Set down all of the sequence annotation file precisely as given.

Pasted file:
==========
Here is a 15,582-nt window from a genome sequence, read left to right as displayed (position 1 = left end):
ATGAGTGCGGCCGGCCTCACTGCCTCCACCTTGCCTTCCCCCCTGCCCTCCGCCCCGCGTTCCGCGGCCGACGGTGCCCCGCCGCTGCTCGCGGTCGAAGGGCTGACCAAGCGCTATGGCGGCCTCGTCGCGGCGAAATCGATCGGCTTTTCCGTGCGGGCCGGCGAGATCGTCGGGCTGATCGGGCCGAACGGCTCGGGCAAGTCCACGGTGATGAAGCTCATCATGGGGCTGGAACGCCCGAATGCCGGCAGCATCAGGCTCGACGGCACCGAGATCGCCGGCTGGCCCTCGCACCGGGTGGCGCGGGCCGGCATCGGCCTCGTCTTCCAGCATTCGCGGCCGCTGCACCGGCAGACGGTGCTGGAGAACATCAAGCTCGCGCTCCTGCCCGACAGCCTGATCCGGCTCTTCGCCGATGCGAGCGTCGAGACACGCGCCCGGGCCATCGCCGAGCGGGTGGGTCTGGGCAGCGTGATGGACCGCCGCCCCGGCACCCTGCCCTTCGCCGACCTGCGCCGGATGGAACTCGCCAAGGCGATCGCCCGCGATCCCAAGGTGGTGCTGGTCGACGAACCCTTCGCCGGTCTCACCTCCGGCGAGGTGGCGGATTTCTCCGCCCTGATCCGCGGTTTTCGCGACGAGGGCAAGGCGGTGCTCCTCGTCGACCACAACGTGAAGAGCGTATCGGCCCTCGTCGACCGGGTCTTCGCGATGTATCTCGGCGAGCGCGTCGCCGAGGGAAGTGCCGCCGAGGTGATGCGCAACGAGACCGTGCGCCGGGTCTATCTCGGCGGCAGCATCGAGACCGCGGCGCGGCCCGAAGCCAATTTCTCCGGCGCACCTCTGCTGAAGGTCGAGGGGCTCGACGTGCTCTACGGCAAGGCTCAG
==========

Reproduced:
Here is a 15,582-nt window from a genome sequence, read left to right as displayed (position 1 = left end):
ATGAGTGCGGCCGGCCTCACTGCCTCCACCTTGCCTTCCCCCCTGCCCTCCGCCCCGCGTTCCGCGGCCGACGGTGCCCCGCCGCTGCTCGCGGTCGAAGGGCTGACCAAGCGCTATGGCGGCCTCGTCGCGGCGAAATCGATCGGCTTTTCCGTGCGGGCCGGCGAGATCGTCGGGCTGATCGGGCCGAACGGCTCGGGCAAGTCCACGGTGATGAAGCTCATCATGGGGCTGGAACGCCCGAATGCCGGCAGCATCAGGCTCGACGGCACCGAGATCGCCGGCTGGCCCTCGCACCGGGTGGCGCGGGCCGGCATCGGCCTCGTCTTCCAGCATTCGCGGCCGCTGCACCGGCAGACGGTGCTGGAGAACATCAAGCTCGCGCTCCTGCCCGACAGCCTGATCCGGCTCTTCGCCGATGCGAGCGTCGAGACACGCGCCCGGGCCATCGCCGAGCGGGTGGGTCTGGGCAGCGTGATGGACCGCCGCCCCGGCACCCTGCCCTTCGCCGACCTGCGCCGGATGGAACTCGCCAAGGCGATCGCCCGCGATCCCAAGGTGGTGCTGGTCGACGAACCCTTCGCCGGTCTCACCTCCGGCGAGGTGGCGGATTTCTCCGCCCTGATCCGCGGTTTTCGCGACGAGGGCAAGGCGGTGCTCCTCGTCGACCACAACGTGAAGAGCGTATCGGCCCTCGTCGACCGGGTCTTCGCGATGTATCTCGGCGAGCGCGTCGCCGAGGGAAGTGCCGCCGAGGTGATGCGCAACGAGACCGTGCGCCGGGTCTATCTCGGCGGCAGCATCGAGACCGCGGCGCGGCCCGAAGCCAATTTCTCCGGCGCACCTCTGCTGAAGGTCGAGGGGCTCGACGTGCTCTACGGCAAGGCTCAG